As a taxpayer, you could be subject to a state tax lien. However, you could prevent this from happening if you know the basic tax facts, including the conditions that might give the state government a reason to attach a lien to your property.
You must steer clear of such mistakes to avoid their repercussions. This article will guide you on everything there is to know about tax liens.
What is a State Tax Lien?
A state tax lien is a legal claim the state places on a property, from real estate to vehicles and other personal or business assets. The lien serves as a guarantee for payment of back taxes to the government before any lender or creditor with whom the taxpayer has defaulted can have a claim on the property or asset.
The process of enforcing a state tax lien occurs in stages. It starts from the time the taxpayer receives a notice from the state regarding the payment of the tax debt. Failure to pay the tax dues or reach a settlement with the state despite the follow-up notices will prompt the government to attach a lien to the taxpayer’s property.
Conversely, the state lien may be released or removed once the taxpayer settles the debt, whether in full or in installments. The worst thing that could happen if you receive a tax lien is that the state would have the authority to put the asset on sale so that it could recover money owed in unpaid taxes.
What are the Effects of a State Tax Lien?
If the government issues a lien on your assets due to back taxes, you may have to deal with unpleasant scenarios.
- It could damage your credit score
Although a state tax lien may not appear in your credit history, it is included in the county records where you live. That won’t send a positive message to creditors or lenders should you need to obtain a loan or qualify for financing since they would know that the government already has a stake in your property. As such, they’re less likely to get paid if you encounter financial troubles.
- It may become difficult for you to sell or refinance your assets
Suppose you want to sell your house property, but it’s on a tax lien. In that case, you must pay off your state tax debt first to get a clear title for prospective buyers. The problem is that realtors performing title searches are bound to see which homes have a tax lien attached to them. That means they won’t be able to sell or refinance your property.
- It may affect your spouse’s financial standing
Although one’s state income tax liability remains the responsibility of that taxpayer, a tax lien may jeopardize tax refund claims for spouses filing joint tax returns. Here, the innocent spouse must file a claim seeking individual relief. Or, if a property you’ve previously owned is on a lien, your spouse’s clean tax record won’t remove the state lien either.
- The government may seize your assets
Unpaid or unresolved tax liens may lead to a state tax levy. This time, the government goes beyond putting its claim or interest in your property and instead secures the permission to take it. If this happens, the government will use the levy to seize and sell your property to collect the amount you owe, including fees and penalties.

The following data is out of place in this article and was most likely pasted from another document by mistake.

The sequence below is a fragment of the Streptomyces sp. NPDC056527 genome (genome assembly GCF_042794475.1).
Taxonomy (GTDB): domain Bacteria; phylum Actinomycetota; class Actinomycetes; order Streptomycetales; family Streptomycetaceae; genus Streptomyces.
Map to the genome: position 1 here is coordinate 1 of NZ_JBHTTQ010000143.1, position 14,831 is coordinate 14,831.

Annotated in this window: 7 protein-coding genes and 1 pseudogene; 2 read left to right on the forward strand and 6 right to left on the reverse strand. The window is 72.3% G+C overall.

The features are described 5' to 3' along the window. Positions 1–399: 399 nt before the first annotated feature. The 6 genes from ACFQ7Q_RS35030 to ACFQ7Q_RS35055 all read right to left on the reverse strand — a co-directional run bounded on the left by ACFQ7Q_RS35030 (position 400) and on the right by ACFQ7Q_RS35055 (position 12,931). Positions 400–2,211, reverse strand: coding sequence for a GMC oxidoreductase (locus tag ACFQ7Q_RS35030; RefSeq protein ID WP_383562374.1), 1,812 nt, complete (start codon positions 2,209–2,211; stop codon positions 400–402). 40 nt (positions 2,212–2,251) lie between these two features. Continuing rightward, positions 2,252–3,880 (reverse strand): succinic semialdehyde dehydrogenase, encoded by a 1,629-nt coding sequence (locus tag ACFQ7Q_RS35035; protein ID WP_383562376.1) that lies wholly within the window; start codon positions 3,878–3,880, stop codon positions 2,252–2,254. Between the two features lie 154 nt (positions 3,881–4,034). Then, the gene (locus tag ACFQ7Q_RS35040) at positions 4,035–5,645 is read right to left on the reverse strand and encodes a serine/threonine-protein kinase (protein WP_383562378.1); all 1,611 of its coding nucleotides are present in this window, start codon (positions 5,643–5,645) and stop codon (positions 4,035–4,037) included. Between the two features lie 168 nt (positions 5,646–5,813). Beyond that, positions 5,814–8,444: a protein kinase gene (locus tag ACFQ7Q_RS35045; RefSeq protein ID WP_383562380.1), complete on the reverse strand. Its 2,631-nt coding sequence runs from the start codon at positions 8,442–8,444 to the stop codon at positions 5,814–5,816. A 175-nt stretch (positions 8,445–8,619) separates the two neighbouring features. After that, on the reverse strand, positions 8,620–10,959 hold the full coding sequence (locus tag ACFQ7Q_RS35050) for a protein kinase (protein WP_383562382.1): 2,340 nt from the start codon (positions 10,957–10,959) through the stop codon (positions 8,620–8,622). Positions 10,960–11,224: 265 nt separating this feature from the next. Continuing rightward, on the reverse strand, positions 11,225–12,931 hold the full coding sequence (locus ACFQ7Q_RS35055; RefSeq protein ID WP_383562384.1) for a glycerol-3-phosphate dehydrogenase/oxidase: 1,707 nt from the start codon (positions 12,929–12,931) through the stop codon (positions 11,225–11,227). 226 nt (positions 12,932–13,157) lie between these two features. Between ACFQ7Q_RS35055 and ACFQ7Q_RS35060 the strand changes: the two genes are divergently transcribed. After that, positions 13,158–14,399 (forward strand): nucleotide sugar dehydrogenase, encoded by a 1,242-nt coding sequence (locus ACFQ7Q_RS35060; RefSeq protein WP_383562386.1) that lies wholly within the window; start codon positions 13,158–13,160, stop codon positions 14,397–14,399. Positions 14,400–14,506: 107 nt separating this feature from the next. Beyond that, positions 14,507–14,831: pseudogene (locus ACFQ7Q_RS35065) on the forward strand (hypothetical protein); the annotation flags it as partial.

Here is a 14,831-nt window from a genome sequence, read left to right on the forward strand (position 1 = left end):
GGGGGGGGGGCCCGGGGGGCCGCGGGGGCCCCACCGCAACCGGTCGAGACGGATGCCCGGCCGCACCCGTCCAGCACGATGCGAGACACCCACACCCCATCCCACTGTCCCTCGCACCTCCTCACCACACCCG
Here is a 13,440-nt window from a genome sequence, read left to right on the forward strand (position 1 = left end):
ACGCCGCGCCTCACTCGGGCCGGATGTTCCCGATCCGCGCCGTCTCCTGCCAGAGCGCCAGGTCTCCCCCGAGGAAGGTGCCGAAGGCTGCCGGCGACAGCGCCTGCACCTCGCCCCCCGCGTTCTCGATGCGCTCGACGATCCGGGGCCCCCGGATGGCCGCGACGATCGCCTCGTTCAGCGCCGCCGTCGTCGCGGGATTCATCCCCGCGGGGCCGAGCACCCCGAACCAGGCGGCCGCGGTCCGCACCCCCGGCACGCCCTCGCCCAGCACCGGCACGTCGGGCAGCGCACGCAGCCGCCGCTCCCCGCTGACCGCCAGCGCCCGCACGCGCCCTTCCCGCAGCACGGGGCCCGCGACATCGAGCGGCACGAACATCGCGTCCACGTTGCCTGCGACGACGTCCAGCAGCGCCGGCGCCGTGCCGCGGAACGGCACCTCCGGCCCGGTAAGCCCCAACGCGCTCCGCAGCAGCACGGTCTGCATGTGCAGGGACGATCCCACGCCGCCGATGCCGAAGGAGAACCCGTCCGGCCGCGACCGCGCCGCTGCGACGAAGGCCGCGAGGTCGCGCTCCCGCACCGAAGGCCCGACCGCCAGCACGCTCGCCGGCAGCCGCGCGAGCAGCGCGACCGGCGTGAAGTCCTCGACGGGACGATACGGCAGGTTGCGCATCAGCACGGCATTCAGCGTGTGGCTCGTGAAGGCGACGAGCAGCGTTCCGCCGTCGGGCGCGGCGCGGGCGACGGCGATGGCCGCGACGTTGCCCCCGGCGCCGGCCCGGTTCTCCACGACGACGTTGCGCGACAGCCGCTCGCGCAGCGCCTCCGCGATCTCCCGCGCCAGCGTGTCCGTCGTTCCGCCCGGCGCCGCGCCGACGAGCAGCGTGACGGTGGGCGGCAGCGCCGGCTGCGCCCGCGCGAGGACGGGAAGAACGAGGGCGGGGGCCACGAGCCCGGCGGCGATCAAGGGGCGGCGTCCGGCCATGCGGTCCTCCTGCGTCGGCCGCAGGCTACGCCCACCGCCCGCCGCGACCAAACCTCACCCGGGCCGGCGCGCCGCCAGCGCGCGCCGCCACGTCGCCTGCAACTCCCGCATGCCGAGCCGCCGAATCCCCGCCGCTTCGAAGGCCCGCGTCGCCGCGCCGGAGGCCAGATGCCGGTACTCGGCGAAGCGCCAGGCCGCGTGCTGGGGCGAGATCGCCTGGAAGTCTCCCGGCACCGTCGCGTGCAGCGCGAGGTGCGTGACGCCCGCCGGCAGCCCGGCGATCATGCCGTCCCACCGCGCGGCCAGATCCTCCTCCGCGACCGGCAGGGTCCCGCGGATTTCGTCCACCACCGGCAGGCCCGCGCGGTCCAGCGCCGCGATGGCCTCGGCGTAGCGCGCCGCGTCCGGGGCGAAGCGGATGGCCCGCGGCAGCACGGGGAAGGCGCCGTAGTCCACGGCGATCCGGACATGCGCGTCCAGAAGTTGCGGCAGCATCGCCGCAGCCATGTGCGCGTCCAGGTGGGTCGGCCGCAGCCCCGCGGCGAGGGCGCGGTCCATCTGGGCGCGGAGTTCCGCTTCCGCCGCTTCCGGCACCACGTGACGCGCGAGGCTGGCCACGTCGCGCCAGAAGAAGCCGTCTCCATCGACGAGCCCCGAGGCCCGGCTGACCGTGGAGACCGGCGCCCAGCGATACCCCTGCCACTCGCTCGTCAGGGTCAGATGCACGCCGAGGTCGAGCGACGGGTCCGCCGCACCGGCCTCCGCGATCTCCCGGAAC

5 Ways to Remove a State Tax Lien
You could break free from a lien on your property or assets to put your tax status in order and avoid further damage to your finances.
1. Pay the taxes you owe
Undeniably, this is the most straightforward method of getting off a tax lien. The government will lift all liens once you fully pay your tax liabilities. With your outstanding debt cleared, the government no longer has a hold on your property or assets.
2. Agree to a payment plan
If you can’t afford to pay your tax debt in full, the government may still consider releasing the tax lien through a payment plan. Depending on your payment agreement with the state’s Collections Department, you may be given options on how to settle your tax debt.
3. Apply for a Certificate of Discharge
You may be able to remove a lien from a specific property if you meet the conditions in obtaining a Certificate of Discharge. With the document, you won’t automatically get rid of your back taxes, but you can sell or refinance the piece of property discharged from the lien. Then, you can use the money to either pay off your entire tax debt or at least start making payments to the government.
4. Request a withdrawal of notice of tax lien
This workaround involves having the public Notice of State Tax Lien withdrawn. However, you are still liable for the tax due. Similar to the Certificate of Discharge, you’ll still owe the government unpaid taxes. The difference is that the withdrawal gives only the government—not any other creditor—the right to the property.
5. Apply for the subordination of your tax lien
Subordination allows you to turn to creditors to obtain financing for a mortgage or loan before the government can make a claim and place a lien on your assets.
Tax Lien No More
Your tax obligations are non-negotiable. If you fail to fulfill them, the state government can implement legal measures like a state tax lien to enable you to pay off your outstanding debt. It’s your responsibility to know how a tax lien works and how to avoid getting one in the first place.
If you are faced with a tax problem and need a negotiation expert to help you settle the issue, reach out to us at Peace of Mind Tax Help. Our team of tax resolution services and mediation experts can help you minimize your tax liability. Contact us today for the tax relief you need!